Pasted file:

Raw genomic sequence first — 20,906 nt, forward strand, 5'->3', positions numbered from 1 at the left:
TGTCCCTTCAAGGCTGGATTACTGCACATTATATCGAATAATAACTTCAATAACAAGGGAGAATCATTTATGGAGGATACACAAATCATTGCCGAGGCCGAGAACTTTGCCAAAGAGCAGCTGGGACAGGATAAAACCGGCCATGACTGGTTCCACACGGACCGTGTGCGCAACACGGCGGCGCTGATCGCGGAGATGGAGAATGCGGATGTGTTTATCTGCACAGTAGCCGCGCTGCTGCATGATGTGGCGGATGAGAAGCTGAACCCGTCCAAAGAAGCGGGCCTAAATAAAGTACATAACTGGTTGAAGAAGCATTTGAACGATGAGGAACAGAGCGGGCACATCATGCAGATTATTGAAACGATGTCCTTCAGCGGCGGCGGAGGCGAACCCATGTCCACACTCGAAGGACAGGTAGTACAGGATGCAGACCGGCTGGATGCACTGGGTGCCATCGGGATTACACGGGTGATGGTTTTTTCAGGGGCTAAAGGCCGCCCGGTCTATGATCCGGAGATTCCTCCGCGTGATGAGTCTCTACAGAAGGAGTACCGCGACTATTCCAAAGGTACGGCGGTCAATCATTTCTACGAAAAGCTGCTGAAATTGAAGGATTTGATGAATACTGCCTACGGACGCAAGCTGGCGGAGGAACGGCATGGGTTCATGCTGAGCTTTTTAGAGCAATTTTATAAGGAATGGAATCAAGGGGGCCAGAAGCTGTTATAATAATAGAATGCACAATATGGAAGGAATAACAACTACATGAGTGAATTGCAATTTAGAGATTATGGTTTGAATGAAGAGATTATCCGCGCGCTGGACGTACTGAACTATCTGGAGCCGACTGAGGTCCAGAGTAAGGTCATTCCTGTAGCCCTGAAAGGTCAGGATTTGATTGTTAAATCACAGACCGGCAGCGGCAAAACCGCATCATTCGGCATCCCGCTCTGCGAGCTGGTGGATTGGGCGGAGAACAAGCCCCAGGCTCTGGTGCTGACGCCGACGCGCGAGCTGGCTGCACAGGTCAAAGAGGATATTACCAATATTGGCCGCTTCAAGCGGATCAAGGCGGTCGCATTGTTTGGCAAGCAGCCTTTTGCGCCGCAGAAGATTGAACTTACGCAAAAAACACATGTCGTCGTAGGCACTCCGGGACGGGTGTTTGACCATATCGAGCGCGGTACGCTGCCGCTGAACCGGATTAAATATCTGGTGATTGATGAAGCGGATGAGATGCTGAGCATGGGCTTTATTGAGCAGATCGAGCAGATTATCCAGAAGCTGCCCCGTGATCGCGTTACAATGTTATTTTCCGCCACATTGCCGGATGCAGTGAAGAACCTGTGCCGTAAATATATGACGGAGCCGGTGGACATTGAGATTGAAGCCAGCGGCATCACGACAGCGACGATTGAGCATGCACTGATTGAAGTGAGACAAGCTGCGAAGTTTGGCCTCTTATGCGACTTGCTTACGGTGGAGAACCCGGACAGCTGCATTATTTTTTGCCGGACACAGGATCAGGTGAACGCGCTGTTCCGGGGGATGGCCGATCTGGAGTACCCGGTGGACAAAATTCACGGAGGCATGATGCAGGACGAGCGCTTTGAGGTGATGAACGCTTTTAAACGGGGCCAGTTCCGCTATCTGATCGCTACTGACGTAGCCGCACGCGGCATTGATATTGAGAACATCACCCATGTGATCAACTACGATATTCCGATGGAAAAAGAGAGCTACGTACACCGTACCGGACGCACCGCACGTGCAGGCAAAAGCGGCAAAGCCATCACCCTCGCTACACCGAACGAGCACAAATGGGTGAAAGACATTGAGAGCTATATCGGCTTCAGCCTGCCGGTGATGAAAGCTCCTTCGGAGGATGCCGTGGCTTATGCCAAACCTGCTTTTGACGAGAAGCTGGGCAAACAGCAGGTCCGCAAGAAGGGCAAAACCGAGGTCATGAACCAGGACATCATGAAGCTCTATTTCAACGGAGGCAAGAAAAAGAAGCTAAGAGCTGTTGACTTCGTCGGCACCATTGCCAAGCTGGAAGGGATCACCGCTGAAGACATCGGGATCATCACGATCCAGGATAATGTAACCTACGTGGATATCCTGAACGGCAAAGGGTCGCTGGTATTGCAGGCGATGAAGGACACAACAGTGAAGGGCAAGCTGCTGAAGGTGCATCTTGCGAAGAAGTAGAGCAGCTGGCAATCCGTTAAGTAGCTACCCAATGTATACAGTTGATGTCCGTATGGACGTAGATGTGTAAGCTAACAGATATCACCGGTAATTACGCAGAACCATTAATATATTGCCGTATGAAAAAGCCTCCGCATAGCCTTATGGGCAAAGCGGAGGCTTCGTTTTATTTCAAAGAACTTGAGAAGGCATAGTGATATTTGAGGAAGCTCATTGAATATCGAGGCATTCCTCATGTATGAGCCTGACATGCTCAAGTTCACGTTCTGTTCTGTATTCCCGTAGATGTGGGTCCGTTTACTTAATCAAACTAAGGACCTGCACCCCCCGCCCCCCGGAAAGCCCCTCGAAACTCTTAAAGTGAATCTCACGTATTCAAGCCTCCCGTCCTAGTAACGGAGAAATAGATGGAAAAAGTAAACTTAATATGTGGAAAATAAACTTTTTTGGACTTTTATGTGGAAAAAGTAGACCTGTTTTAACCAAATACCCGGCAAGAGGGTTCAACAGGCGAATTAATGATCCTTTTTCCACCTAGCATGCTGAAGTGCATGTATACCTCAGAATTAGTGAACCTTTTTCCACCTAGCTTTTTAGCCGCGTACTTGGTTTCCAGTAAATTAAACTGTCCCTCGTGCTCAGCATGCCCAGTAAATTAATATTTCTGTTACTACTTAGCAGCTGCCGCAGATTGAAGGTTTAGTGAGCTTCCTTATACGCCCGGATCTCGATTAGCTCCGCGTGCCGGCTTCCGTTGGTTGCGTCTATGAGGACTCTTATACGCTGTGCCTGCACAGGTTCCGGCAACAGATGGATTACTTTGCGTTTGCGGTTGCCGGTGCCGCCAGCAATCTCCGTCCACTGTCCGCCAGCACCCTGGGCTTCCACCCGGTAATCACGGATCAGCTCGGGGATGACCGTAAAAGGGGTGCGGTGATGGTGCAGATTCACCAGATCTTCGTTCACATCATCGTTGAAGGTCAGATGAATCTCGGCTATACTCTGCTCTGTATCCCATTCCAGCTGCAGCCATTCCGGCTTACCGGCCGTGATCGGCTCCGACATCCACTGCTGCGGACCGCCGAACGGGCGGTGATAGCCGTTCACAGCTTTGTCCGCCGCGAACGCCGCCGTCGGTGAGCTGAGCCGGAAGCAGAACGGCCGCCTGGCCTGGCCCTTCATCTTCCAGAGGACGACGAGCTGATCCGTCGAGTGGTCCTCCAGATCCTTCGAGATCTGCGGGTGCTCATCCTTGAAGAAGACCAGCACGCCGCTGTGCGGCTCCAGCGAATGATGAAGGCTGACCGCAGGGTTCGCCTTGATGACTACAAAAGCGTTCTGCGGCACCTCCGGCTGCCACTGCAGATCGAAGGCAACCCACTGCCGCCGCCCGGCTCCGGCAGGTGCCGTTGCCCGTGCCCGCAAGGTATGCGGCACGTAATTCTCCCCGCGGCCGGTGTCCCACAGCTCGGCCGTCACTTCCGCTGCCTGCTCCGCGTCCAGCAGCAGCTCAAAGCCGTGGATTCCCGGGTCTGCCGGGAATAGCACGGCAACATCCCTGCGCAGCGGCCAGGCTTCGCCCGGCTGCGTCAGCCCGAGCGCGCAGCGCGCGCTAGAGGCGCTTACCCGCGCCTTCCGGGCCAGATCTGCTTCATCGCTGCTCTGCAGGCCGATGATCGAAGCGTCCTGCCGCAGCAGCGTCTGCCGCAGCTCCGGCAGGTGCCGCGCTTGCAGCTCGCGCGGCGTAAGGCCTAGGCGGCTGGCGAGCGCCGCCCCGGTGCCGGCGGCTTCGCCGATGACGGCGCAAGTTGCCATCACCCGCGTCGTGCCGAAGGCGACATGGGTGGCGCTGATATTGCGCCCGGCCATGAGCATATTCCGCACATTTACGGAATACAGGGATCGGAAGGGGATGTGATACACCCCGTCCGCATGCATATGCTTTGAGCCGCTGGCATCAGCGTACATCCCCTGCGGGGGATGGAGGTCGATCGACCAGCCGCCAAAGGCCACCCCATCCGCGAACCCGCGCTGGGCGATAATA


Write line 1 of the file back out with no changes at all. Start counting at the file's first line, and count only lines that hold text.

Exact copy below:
Raw genomic sequence first — 20,906 nt, forward strand, 5'->3', positions numbered from 1 at the left: